Michael Ignatieff On Success And Failure In Politics
Michael Ignatieff was living a happy life in Cambridge when the “men in black” took him out to Rialto for dinner.
He’d spent his career on the sidelines of politics — teaching human rights and international politics at Harvard’s Kennedy School of Government; writing books about philosophy, ethnic war and political ethics in an age of terror.
But the “men in black” wanted Ignatieff to get down in the dirt — to seek political office in Canada. He had always considered himself Canadian, but he hadn’t actually lived there in over 30 years.
That was one of many challenges Ignatieff worked to overcome in his five and a half years as a Canadian politician.
After fighting through three campaigns in five years — winning the first two and losing the last one — Ignatieff is back in Cambridge, teaching democratic politics and international relations at the Kennedy School again.
And he’s out with a brutally honest new book, where he reflects on how his political career may have gone wrong. It’s called “Fire and Ashes: Success and Failure in Politics.”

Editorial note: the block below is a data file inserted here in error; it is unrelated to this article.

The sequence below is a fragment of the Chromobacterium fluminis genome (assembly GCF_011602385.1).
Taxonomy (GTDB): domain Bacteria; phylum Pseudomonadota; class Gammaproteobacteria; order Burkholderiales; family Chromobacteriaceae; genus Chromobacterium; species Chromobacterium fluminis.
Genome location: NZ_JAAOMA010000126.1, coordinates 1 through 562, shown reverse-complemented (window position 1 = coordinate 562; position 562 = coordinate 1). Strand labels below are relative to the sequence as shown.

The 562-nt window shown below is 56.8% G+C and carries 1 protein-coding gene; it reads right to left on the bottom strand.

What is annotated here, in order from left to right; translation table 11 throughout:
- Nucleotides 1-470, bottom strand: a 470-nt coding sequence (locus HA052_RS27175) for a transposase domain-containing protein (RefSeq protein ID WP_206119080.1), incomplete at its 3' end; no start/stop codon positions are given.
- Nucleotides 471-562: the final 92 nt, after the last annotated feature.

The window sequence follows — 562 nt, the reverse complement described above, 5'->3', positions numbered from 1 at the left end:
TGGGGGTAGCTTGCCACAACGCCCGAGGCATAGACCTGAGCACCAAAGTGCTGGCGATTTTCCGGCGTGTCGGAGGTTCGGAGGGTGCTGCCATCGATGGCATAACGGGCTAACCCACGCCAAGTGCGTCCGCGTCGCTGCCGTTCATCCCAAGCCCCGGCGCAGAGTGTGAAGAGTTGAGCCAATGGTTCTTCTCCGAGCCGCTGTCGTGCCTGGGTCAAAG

Michael Ignatieff, Canadian writer, academic and former politician. Author of “Fire and Ashes: Success and Failure in Politics.” Professor of democratic politics and international relations at the Kennedy School. Served in the Parliament of Canada and was Leader of the Liberal Party of Canada. He tweets at @M_Ignatieff.
- “The decisive end to Mr. Ignatieff’s short political career has afforded him the luxury of speaking frankly about life as a politician, and he has done so, at points, with poise and insight. Indeed, I’ve never read a politician’s account of seeking and maintaining power that has quite the level of candor I found here — beginning with the admission that ‘there are few rewards for candor in politics.'”
- “In a speech lamenting the vicious tone of the attack ads used against him, former Liberal leader Michael Ignatieff on Tuesday told a law school audience that his party did the same thing to Stephen Harper, unfairly tarring him as a dangerously right-wing, American-style political extremist, bent on undoing cherished Canadian values.”
- “The unfolding catastrophe in Iraq has condemned the political judgment of a president. But it has also condemned the judgment of many others, myself included, who as commentators supported the invasion.”
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